Wednesday, 21 August 2013

Carfree in Glasgow: The Good, the Bad and the Ugly

In Glasgow last week to deliver a workshop, so, with a bit of spare time to take in the city on foot, here are some observations, anecdotal rather than scientific: one man’s street audit of walkability in Glasgow.

The Good

· Many main shopping streets pedestrianized, with high quality surfaces, particularly in the trophy streets of ‘The Style Mile.’
· Glasgow has become a legible city, with good signage – walking denoted by time rather than distance.
· Some splendid pedestrian bridges and walkways along the Clyde.
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· Some bike lanes, a few with physical segregation (although not many cyclists). What’s good for cyclists is normally ok-ish for pedestrians.
· Some 20mph “home zones” in residential areas bordering the city centre, such as north of Sauchiehall Street.
· From an Active Travel perspective, Glasgow has a pretty extensive urban transport system, apparently with plenty of buses, heavy rail and the world’s third oldest underground system. The latter goes by the splendid moniker of The Clockwork Orange.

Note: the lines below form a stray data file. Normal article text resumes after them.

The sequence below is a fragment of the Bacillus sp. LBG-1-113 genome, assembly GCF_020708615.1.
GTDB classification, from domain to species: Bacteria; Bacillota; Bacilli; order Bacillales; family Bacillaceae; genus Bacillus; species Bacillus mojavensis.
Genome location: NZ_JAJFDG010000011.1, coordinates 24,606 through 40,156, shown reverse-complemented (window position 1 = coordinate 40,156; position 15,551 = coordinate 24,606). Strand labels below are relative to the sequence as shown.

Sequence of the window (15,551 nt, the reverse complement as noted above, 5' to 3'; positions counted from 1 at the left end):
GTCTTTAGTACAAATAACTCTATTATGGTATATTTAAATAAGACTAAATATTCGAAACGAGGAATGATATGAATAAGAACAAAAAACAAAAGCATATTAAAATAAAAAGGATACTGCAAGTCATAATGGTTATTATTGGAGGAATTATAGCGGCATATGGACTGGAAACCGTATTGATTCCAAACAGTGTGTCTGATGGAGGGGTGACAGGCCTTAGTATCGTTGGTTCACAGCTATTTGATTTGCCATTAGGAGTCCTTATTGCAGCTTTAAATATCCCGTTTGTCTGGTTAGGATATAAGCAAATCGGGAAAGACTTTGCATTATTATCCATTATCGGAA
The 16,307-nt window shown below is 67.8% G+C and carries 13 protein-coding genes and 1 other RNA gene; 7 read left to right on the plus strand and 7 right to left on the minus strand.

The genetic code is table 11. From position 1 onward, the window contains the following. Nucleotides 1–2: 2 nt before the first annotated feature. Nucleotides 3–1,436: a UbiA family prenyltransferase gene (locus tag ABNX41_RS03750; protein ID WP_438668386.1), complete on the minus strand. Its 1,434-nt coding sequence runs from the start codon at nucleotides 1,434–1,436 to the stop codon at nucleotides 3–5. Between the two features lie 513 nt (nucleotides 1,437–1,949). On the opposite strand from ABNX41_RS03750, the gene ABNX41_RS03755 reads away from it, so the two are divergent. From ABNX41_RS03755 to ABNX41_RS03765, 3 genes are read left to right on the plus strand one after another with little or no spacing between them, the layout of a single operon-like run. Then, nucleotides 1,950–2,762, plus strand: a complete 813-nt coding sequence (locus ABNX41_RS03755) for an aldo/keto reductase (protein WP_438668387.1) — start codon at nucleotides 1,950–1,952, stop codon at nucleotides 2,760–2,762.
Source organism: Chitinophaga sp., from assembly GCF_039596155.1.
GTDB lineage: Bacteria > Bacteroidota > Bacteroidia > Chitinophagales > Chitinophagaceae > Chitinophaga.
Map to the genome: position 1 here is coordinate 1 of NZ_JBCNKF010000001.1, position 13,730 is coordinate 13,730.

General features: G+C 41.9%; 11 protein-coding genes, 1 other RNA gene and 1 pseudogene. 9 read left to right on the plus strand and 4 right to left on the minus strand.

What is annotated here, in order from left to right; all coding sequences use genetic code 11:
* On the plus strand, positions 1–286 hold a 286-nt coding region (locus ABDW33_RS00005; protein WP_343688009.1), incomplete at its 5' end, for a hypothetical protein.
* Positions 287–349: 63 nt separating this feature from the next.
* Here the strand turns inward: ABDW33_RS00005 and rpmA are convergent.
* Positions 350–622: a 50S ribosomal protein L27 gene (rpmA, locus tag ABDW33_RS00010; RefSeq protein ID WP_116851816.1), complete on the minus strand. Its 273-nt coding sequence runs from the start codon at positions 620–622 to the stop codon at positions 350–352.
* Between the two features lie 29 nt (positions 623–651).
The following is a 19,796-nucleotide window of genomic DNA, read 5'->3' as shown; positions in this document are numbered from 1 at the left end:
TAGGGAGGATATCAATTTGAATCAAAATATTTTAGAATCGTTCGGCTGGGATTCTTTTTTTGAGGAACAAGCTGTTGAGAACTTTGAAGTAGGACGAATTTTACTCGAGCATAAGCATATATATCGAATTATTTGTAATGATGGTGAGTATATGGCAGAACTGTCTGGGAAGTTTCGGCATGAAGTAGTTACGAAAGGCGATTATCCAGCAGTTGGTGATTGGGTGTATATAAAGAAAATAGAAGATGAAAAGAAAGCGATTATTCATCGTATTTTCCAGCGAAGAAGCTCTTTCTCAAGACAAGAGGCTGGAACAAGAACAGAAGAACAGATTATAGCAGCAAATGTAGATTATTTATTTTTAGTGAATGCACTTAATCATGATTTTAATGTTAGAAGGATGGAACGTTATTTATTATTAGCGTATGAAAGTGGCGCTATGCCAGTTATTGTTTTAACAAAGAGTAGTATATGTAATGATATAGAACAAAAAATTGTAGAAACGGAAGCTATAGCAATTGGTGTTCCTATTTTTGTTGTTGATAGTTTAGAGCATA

The Bad

· Away from the pedestrian streets, traffic is fast and unforgiving -Glasgow city centre needs a 20mph default speed limit if it is to be truly safe and truly walkable.
· Pedestrians suffer long waits for the green man at signalled crossings (motor traffic gets priority, big time).
· No sign of an urban bike hire scheme a la London’s Boris Bikes.

The Ugly

· The state of the pavements (‘footways’ in local parlance) away from the trophy streets is about the worst I’ve seen in a British city - broken slabs, misaligned drop kerbs, giving the impression of being uncared for. More like the back streets of Athens than a place wanting to encourage pedestrians.
· The M8 motorway, striding along the edge of the city centre on giant concrete columns.

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· Possibly the worst pedestrian approach to any major new museum anywhere in the UK – it’s a shame, and an irony, that Zaha Hadid’s excellent riverside museum – devoted to transport, and stuffed full of trams, trains and bikes (plus a wall of cars) stands in a car park, alongside another major road, with difficult pedestrian access. Not much has changed since this Guardian article in 2011.
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Overall verdict
For pedestrians, Glasgow may be miles better, but it still has a long way to go. Here’s hoping that the 2014 Commonwealth Games, when Glasgow will be on view to the world, will offer the chance to get working on some of the issues described above.

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